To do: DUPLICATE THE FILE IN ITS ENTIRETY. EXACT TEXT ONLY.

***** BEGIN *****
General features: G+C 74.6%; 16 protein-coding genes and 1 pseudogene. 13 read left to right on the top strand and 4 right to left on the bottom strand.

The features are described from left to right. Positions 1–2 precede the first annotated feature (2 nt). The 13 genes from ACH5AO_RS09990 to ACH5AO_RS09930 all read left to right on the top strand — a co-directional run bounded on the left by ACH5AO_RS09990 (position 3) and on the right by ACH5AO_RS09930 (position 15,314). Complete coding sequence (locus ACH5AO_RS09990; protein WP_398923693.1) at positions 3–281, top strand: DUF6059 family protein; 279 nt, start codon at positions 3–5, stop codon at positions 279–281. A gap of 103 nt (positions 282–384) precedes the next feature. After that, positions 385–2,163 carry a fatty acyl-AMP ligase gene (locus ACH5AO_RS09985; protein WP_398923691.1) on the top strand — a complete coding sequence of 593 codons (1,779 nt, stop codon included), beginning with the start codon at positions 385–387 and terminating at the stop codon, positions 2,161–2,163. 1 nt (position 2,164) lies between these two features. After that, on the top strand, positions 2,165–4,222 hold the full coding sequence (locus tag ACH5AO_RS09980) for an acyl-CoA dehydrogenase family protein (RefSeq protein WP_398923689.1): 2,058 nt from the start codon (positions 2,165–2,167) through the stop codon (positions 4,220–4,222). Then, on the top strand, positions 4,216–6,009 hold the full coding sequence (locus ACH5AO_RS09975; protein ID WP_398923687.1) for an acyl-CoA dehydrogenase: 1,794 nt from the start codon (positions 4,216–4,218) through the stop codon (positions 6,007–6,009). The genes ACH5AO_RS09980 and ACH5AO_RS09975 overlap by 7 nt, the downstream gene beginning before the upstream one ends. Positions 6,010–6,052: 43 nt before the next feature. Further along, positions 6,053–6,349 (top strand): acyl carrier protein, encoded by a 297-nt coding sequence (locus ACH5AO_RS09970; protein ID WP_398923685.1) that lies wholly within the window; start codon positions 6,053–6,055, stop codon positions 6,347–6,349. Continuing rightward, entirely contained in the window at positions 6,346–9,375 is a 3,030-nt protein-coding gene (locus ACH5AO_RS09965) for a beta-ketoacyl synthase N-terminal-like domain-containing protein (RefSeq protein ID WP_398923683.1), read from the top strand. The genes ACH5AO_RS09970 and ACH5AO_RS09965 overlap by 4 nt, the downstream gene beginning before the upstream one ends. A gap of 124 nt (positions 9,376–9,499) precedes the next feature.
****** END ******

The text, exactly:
General features: G+C 74.6%; 16 protein-coding genes and 1 pseudogene. 13 read left to right on the top strand and 4 right to left on the bottom strand.

The features are described from left to right. Positions 1–2 precede the first annotated feature (2 nt). The 13 genes from ACH5AO_RS09990 to ACH5AO_RS09930 all read left to right on the top strand — a co-directional run bounded on the left by ACH5AO_RS09990 (position 3) and on the right by ACH5AO_RS09930 (position 15,314). Complete coding sequence (locus ACH5AO_RS09990; protein WP_398923693.1) at positions 3–281, top strand: DUF6059 family protein; 279 nt, start codon at positions 3–5, stop codon at positions 279–281. A gap of 103 nt (positions 282–384) precedes the next feature. After that, positions 385–2,163 carry a fatty acyl-AMP ligase gene (locus ACH5AO_RS09985; protein WP_398923691.1) on the top strand — a complete coding sequence of 593 codons (1,779 nt, stop codon included), beginning with the start codon at positions 385–387 and terminating at the stop codon, positions 2,161–2,163. 1 nt (position 2,164) lies between these two features. After that, on the top strand, positions 2,165–4,222 hold the full coding sequence (locus tag ACH5AO_RS09980) for an acyl-CoA dehydrogenase family protein (RefSeq protein WP_398923689.1): 2,058 nt from the start codon (positions 2,165–2,167) through the stop codon (positions 4,220–4,222). Then, on the top strand, positions 4,216–6,009 hold the full coding sequence (locus ACH5AO_RS09975; protein ID WP_398923687.1) for an acyl-CoA dehydrogenase: 1,794 nt from the start codon (positions 4,216–4,218) through the stop codon (positions 6,007–6,009). The genes ACH5AO_RS09980 and ACH5AO_RS09975 overlap by 7 nt, the downstream gene beginning before the upstream one ends. Positions 6,010–6,052: 43 nt before the next feature. Further along, positions 6,053–6,349 (top strand): acyl carrier protein, encoded by a 297-nt coding sequence (locus ACH5AO_RS09970; protein ID WP_398923685.1) that lies wholly within the window; start codon positions 6,053–6,055, stop codon positions 6,347–6,349. Continuing rightward, entirely contained in the window at positions 6,346–9,375 is a 3,030-nt protein-coding gene (locus ACH5AO_RS09965) for a beta-ketoacyl synthase N-terminal-like domain-containing protein (RefSeq protein ID WP_398923683.1), read from the top strand. The genes ACH5AO_RS09970 and ACH5AO_RS09965 overlap by 4 nt, the downstream gene beginning before the upstream one ends. A gap of 124 nt (positions 9,376–9,499) precedes the next feature.